Mark D. Rosen

University Distinguished Professor, Professor of Law

Professor Rosen joined Chicago-Kent in the fall of 1999, and was a Visiting Professor at the University of Minnesota Law School in 2005-06.  One of Professor Rosen's articles received the Outstanding Scholarly Paper Award from the Association of American Law Schools. He graduated magna cum laude from Yale College with a B.A. in economics and political science, and received his J.D. cum laude from Harvard Law School, where he was articles editor of the Harvard Law Review.

Prior to joining Chicago-Kent, Professor Rosen was a Bigelow Fellow and Lecturer in Law at the University of Chicago Law School.  Before that, Professor Rosen clerked for the Honorable Bruce M. Selya, United States Court of Appeals for the First Circuit, and was an attorney at the law firm of Foley, Hoag & Eliot in Boston, where he focused on complex and appellate litigation.  Professor Rosen's scholarly interests include constitutional law, conflicts of law, civil procedure, state and local government law, election law, and Federal Indian law. He has published in the Harvard Law Review, the University of Pennsylvania Law Review (twice), the California Law Review, the Virginia Law Review, the Texas Law Review, the Minnesota Law Review (four times), the University of Chicago Law Review, the William and Mary Law Review (four times), the Wisconsin Law Review, the Chicago-Kent Law Review, the Emory Law Journal, the Journal of Law and Politics, Constitutional Commentary, and the Journal of Contemporary Legal Issues, among others. He teaches constitutional law, civil procedure, conflicts of law, state and local government law, election law, and Federal Indian Law.


J.D., Harvard Law School
B.A., Yale University



Interstate Sovereign Immunity and the Uncompleted Constitution, 74 Hastings Law Journal xx (forthcoming 2023)

History:  License or Limit in Constitutional Adjudication?,  in Francesco Biagi, Justin O. Frosini, Jason Mazzone (eds.), Comparative Constitutional History. Volume 2:  Uses of History in Constitutional Adjudication (Brill, Leiden, 2022)

Co-editor, Constitutions in Times of Financial Crisis (Cambridge University Press 2019)

Congress and Constitutional Decisionmaking, 40 Cardozo Law Review 2769 (2019). 

Legislatures and Constitutions in Times of Severe Financial Crisis, chapter in Constitutions in Times of Financial Crisis (CUP 2019).

Making Sense of Equality(book review of Jeremy Waldron, One Another’s Equals), 33 Constitutional Commentary 493 (2018). 

Marijuana, State Extraterritoriality, and Congress, 58 Boston College Law Review 1013 (2017).

Two Ways of Conceptualizing the Relationship Between Equality and Religious Freedom, 4 Journal of Religion, Law and the State 117 (2016).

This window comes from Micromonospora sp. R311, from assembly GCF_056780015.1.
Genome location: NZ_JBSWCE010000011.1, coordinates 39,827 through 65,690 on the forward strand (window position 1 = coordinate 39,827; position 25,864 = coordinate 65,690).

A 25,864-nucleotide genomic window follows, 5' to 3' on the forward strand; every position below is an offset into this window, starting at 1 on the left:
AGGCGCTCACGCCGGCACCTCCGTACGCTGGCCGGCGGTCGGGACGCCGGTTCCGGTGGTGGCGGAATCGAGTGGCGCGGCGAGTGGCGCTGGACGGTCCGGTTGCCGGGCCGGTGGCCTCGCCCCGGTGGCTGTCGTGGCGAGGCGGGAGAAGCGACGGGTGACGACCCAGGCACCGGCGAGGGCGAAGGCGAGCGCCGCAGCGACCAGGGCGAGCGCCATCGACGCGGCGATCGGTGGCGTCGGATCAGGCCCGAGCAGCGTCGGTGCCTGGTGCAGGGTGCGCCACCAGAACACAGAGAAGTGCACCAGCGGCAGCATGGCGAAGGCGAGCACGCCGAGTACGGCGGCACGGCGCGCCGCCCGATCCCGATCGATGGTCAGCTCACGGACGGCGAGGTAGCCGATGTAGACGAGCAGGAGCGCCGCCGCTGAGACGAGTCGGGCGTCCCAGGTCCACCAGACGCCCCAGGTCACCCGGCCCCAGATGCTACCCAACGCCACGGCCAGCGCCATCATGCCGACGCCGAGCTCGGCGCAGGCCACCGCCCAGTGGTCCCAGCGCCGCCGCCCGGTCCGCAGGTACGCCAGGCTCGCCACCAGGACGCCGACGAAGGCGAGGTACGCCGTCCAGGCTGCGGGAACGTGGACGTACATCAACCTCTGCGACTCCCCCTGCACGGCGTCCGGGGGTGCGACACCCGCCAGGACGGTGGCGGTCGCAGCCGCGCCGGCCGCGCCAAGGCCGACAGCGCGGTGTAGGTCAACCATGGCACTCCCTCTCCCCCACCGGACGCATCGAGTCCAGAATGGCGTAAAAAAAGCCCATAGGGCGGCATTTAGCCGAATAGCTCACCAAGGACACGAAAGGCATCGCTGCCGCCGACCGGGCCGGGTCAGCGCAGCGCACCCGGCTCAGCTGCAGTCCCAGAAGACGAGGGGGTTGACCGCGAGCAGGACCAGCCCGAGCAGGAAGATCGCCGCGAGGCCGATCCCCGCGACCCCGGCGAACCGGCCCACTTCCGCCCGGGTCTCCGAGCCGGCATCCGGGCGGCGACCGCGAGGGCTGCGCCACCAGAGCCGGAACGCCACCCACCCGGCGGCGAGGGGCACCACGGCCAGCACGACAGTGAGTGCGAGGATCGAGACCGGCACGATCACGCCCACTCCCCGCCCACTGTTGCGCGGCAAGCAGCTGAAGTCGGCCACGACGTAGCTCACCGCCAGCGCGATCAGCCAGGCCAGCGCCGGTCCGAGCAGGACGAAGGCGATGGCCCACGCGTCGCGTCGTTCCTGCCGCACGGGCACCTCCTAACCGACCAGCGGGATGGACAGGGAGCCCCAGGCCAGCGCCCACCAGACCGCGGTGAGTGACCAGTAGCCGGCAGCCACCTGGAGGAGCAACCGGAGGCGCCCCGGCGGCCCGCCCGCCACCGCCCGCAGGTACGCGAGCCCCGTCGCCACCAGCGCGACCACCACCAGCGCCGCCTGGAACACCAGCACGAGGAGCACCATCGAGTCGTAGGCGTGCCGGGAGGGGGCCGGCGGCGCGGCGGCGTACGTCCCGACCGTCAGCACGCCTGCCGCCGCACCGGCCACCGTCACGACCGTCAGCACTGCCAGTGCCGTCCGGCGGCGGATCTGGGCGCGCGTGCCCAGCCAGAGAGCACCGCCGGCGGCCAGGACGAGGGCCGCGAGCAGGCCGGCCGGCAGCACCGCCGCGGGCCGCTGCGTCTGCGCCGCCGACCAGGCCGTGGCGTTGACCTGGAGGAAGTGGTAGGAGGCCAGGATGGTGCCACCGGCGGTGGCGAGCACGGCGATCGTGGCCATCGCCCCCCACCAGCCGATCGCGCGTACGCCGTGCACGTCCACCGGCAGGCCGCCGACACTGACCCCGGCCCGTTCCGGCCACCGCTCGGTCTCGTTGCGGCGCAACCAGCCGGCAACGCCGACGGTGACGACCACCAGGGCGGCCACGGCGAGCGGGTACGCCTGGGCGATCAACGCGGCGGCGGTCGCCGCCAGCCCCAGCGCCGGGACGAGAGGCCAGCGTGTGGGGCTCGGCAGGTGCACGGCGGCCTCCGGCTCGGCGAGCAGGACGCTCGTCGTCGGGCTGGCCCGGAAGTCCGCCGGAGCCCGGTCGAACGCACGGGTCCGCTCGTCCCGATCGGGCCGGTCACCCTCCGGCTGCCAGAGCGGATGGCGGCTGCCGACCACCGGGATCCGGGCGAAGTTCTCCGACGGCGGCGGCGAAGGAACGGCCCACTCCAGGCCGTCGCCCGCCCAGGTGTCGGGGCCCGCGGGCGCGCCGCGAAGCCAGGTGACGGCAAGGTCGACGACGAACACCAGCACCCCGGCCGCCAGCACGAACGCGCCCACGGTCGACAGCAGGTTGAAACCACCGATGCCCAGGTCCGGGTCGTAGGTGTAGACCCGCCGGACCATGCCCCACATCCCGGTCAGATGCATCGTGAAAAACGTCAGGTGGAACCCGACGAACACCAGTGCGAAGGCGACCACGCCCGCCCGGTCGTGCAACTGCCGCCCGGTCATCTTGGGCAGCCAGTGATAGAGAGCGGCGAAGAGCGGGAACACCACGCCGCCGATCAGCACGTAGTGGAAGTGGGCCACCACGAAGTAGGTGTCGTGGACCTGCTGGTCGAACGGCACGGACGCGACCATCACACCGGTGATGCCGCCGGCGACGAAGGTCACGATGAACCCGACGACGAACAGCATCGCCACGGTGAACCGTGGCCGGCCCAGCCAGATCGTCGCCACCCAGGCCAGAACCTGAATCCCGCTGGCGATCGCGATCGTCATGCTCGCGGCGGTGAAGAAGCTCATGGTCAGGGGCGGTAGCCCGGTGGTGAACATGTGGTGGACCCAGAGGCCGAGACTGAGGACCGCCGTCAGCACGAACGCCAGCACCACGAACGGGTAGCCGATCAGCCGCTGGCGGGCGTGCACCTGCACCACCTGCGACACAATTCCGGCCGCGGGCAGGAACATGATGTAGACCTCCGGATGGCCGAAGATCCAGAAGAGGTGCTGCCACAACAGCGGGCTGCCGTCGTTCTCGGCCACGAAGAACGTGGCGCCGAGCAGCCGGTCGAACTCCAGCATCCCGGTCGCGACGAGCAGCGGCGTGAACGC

Choice-of-Law as Non-Constitutional Federal Law, 99 Minnesota Law Review 1017 (2015).

When Are Constitutional Rights Non-Absolute?  McCutcheon, Conflicts, and the Sufficiency Question, 56 William & Mary Law Review 1535 (2015) 

Religious Institutions, Liberal States, and the Political Architecture of Overlapping Spheres2014 University of Illinois Law Review 737

Beyond Interpretation:  The “Cultural Approach” to Understanding Extra-Formal Change in Religious and Constitutional Law, 2 Journal of Law, State And Religion 200 (2013) (invited symposium contribution).

Why Broccoli? Limiting Principles and Popular Constitutionalism in the Health Care Case, 61 UCLA Law Review 66 (2013) (with Christopher W. Schmidt).

The Structural Constitutional Principle of Republican Legitimacy, 54 William and Mary Law Review 371 (2012).

The Unfortunate Parochialism of the SPEECH Act, 52 Virginia Journal of International Law 99 (2012) (invited symposium contribution).

State Extraterritorial Powers Reconsidered, 85 Notre Dame Law Review 1133 (2010). 

Contextualizing Preemption, 101 Northwestern University Law Review 781 (2008).

Hard or Soft Pluralism? – Positive, Normative, and Institutional Considerations of States’ Extraterritorial Powers, 51 Saint Louis University Law Journal 714 (2007).

Revisiting Youngstown:  Against the View that Jackson’s Concurrence Resolves the Relation Between Congress and the Commander-In-Chief54 UCLA Law Review 1703 (2007). 

Was Shelley v. Kraemer Incorrectly Decided? Some New Answers, 95 California Law Review 451 (2007).

The Surprisingly Strong Case for Tailoring Constitutional Principles, 153 University of Pennsylvania Law Review 1513 (2005).

Exporting the Constitution, 53 Emory Law Journal 171 (2004).

Multiple Authoritative Interpreters of Quasi-Constitutional Federal Law: Of Tribal Courts and the Indian Civil Rights Act, 69 Fordham Law Review 479 (2000).

Our Nonuniform Constitution: Geographical Variations of Constitutional Requirements in the Aid of Community, 77 Texas Law Review 1129 (1999).

The Outer Limits of Community Self-Governance in Residential Associations, Municipalities, and Indian Country: A Liberal Theory, 84 Virginia Law Review 1053 (1998).

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